Enhancing Healthcare Quality with RFID Innovations for the Sterile Goods Cycle
Surgical instruments are a challenge for today’s RFID technology: made of stainless steel, they are delicate, and are sterilized at extreme temperatures (up to 121°C/250°F). Tiny, super-high frequency tags (SHF, 5.8 GHz) are needed to create a digital copy of the sterile goods cycle.
Funded by the European Union's Regional Development Fund and the state of Nordrhein-Westfalen, Germany, the project is being carried out by a consortium including Smartrac, ID4us, IT4process, and several university hospitals and scientific bodies. The project’s unpretentious name is DAST (Digitales Abbild des Sterilgutkreislaufs mittels Transpondertechnik), which means "Digital copy of the sterile goods cycle using transponder technology.”
Dealing with a Surprisingly Urgent Problem
A fancy name is unnecessary, as the reasoning for starting DAST is quite obvious. Sterile goods such as surgical instruments are used daily in hospitals and are constantly in a cycle of use, cleaning, sterilization, testing and distribution throughout the facility. Complete sets of instruments for medical surgery are assembled and transported in sieves. Studies have revealed that high error rates of up to 30 percent occur, so that improvisation is required during the operation, for example by removing items from other sets, which then of course are incomplete.
The DAST consortium wants to provide a technical solution that allows the sterile goods cycle to be tracked in real time, so that it is always certain where each instrument is located – a requirement profile that typically calls for RFID-based solutions. In addition, accidentally leaving instruments inside patients' bodies should also be rendered impossible.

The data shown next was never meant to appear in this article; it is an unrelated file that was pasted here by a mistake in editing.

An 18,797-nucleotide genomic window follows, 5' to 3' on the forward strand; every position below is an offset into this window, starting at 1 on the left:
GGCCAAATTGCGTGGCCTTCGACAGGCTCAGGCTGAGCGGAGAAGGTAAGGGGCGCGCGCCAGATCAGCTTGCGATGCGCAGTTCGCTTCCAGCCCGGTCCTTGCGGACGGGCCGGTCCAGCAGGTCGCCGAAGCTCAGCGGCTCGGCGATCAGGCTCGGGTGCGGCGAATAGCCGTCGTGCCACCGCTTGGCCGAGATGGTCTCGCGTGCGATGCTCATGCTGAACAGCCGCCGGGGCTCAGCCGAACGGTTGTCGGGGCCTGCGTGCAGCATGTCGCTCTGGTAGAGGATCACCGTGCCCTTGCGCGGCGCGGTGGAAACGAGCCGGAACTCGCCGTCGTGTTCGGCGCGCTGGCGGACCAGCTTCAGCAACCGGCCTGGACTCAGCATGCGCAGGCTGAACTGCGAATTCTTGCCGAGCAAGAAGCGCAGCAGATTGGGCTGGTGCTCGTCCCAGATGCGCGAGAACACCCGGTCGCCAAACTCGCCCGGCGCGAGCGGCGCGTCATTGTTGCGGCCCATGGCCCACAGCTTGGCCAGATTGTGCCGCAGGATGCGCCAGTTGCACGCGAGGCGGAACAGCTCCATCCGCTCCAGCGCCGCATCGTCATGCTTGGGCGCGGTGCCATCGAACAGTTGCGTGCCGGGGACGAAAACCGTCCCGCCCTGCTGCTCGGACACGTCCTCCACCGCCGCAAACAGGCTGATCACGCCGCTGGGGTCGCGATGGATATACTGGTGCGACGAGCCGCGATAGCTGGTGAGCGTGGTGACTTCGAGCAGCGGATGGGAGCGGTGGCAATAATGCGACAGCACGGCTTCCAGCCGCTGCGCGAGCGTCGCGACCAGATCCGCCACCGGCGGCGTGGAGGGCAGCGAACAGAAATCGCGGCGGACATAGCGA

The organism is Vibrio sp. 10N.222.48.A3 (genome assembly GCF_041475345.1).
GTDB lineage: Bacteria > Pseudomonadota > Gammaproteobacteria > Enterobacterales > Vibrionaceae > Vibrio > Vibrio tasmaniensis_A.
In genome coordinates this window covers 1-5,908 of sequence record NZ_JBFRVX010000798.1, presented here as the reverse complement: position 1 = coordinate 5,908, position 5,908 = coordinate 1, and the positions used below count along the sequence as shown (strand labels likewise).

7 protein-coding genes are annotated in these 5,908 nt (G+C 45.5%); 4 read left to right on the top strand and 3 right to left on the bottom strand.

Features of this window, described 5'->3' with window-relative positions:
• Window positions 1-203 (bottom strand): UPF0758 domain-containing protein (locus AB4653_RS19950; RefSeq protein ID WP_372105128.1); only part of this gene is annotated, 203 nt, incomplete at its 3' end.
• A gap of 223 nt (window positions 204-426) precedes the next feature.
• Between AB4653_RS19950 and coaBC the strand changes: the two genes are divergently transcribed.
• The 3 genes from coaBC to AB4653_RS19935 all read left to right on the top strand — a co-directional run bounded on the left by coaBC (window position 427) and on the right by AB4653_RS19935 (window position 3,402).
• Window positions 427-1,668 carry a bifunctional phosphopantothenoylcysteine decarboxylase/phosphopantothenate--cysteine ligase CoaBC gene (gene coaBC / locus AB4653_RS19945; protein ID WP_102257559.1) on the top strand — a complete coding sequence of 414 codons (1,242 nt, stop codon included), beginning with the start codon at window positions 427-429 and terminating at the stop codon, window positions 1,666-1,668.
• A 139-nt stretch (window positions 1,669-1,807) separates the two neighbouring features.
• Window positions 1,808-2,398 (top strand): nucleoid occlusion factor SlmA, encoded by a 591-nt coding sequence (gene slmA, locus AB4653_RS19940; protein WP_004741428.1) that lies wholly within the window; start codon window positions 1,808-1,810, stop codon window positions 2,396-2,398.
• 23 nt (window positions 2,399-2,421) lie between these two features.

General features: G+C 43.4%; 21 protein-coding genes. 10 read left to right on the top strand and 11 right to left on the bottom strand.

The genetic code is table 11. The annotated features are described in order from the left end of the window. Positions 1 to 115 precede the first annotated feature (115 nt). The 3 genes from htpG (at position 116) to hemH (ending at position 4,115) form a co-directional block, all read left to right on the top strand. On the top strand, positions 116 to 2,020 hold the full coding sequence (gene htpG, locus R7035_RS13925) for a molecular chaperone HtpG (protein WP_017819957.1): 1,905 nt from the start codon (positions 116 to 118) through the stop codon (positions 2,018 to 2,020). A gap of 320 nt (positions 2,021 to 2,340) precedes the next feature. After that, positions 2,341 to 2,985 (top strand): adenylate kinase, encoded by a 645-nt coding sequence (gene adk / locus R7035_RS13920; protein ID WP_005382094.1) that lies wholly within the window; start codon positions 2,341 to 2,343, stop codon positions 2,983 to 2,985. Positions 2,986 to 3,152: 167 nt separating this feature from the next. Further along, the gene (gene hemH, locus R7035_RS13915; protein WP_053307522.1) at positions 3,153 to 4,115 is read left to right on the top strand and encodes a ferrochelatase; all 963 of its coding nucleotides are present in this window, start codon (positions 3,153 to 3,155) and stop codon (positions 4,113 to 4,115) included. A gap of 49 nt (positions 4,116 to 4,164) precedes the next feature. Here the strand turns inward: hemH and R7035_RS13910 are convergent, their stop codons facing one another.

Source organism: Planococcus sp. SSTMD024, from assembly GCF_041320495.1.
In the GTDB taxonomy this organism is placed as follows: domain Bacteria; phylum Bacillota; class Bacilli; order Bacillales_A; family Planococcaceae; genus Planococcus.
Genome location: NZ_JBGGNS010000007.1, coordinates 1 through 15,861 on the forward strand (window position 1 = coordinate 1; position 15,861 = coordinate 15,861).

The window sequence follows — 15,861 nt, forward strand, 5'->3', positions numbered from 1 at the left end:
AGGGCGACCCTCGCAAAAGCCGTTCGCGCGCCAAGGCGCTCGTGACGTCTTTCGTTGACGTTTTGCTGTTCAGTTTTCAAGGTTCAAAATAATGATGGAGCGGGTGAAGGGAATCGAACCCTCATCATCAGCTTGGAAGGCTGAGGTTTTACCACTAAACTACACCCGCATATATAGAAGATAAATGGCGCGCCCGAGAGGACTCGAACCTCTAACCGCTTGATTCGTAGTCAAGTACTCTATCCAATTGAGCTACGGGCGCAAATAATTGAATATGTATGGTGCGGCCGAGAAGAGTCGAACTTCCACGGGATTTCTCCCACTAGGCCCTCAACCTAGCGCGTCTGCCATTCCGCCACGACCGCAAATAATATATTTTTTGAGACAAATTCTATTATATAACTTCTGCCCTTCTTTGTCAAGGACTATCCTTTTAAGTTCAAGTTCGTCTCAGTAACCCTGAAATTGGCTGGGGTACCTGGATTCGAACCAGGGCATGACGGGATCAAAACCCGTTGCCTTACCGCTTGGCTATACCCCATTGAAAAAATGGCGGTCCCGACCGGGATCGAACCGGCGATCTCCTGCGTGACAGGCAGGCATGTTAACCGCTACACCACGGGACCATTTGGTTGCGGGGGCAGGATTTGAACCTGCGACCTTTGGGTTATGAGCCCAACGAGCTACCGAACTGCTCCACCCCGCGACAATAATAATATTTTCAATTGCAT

Extremely Demanding Conditions
In the case of DAST, the devil lies in the details. At first glance, the need for a bulk reading capability – reliably capturing the data of all items in a sieve in one go – shouldn’t pose a challenge for existing UHF technology. However, there’s a problem. For reasons of hygiene, the transponders must be encapsulated in tiny glass or ceramic tubes measuring only 1.4 X 8mm, and then integrated into the stainless-steel bodies of the instruments. "The innovation is all about making the transponder so small and readable even under difficult conditions," says Professor Dr. Nils Pohl of consortium member Ruhr-Universität Bochum (RUB). "For both aspects, it is essential to use a high frequency of 5.8 gigahertz, which allows significantly smaller antennas than previous state-of-the-art transponder tags at 13.56 or 866 megahertz.”
Innovative Technologies Needed
However, tags with these dimensions based on purpose-built SHF ICs are not commercially available yet. This prompted Smartrac and the RUB to initiate such a product development, with RUB taking care of the IC, and Smartrac taking care of the antenna and hard-tag design. “We are still in an early stage, but we defined the parameters for an innovative MAXDURA® CERAMIC tag that uses an in-development SHF IC and has a significantly smaller form factor than our existing UHF hard tags,” said Frederic Meyer, Associate Director Project Management, Research & Development at Smartrac. “In close cooperation with the RUB and its IC development team, we are very optimistic that we will produce prototypes well within the planned duration of the DAST project, which has almost three years to run.”
Tracking of Sterile Goods: A Promising Market
A speedy commercialization of the SHF technology used in the DAST project makes sense in two respects –medical quality assurance as well as market exploitation. In the European Union alone, there are some 12,000 hospitals, each of which uses on average 40,000 surgical instruments that could and should be tracked.